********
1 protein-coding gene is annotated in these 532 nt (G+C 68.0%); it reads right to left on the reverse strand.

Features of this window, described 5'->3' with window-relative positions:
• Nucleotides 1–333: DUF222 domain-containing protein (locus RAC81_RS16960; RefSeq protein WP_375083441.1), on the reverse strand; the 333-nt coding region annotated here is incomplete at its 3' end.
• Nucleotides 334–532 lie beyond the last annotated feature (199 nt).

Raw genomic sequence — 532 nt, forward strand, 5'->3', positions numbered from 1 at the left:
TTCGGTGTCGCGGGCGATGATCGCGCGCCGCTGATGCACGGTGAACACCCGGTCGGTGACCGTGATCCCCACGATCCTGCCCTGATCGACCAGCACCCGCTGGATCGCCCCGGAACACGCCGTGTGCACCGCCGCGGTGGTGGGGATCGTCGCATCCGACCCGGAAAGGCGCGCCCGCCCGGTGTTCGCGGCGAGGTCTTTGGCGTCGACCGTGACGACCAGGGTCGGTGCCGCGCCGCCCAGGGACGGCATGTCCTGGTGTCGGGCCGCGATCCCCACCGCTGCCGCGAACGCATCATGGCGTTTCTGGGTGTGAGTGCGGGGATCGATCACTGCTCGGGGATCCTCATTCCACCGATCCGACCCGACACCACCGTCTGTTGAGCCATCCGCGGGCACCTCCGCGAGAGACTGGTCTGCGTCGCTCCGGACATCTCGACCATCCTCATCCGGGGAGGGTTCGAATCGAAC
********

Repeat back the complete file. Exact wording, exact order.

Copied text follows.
1 protein-coding gene is annotated in these 532 nt (G+C 68.0%); it reads right to left on the reverse strand.

Features of this window, described 5'->3' with window-relative positions:
• Nucleotides 1–333: DUF222 domain-containing protein (locus RAC81_RS16960; RefSeq protein WP_375083441.1), on the reverse strand; the 333-nt coding region annotated here is incomplete at its 3' end.
• Nucleotides 334–532 lie beyond the last annotated feature (199 nt).

Raw genomic sequence — 532 nt, forward strand, 5'->3', positions numbered from 1 at the left:
TTCGGTGTCGCGGGCGATGATCGCGCGCCGCTGATGCACGGTGAACACCCGGTCGGTGACCGTGATCCCCACGATCCTGCCCTGATCGACCAGCACCCGCTGGATCGCCCCGGAACACGCCGTGTGCACCGCCGCGGTGGTGGGGATCGTCGCATCCGACCCGGAAAGGCGCGCCCGCCCGGTGTTCGCGGCGAGGTCTTTGGCGTCGACCGTGACGACCAGGGTCGGTGCCGCGCCGCCCAGGGACGGCATGTCCTGGTGTCGGGCCGCGATCCCCACCGCTGCCGCGAACGCATCATGGCGTTTCTGGGTGTGAGTGCGGGGATCGATCACTGCTCGGGGATCCTCATTCCACCGATCCGACCCGACACCACCGTCTGTTGAGCCATCCGCGGGCACCTCCGCGAGAGACTGGTCTGCGTCGCTCCGGACATCTCGACCATCCTCATCCGGGGAGGGTTCGAATCGAAC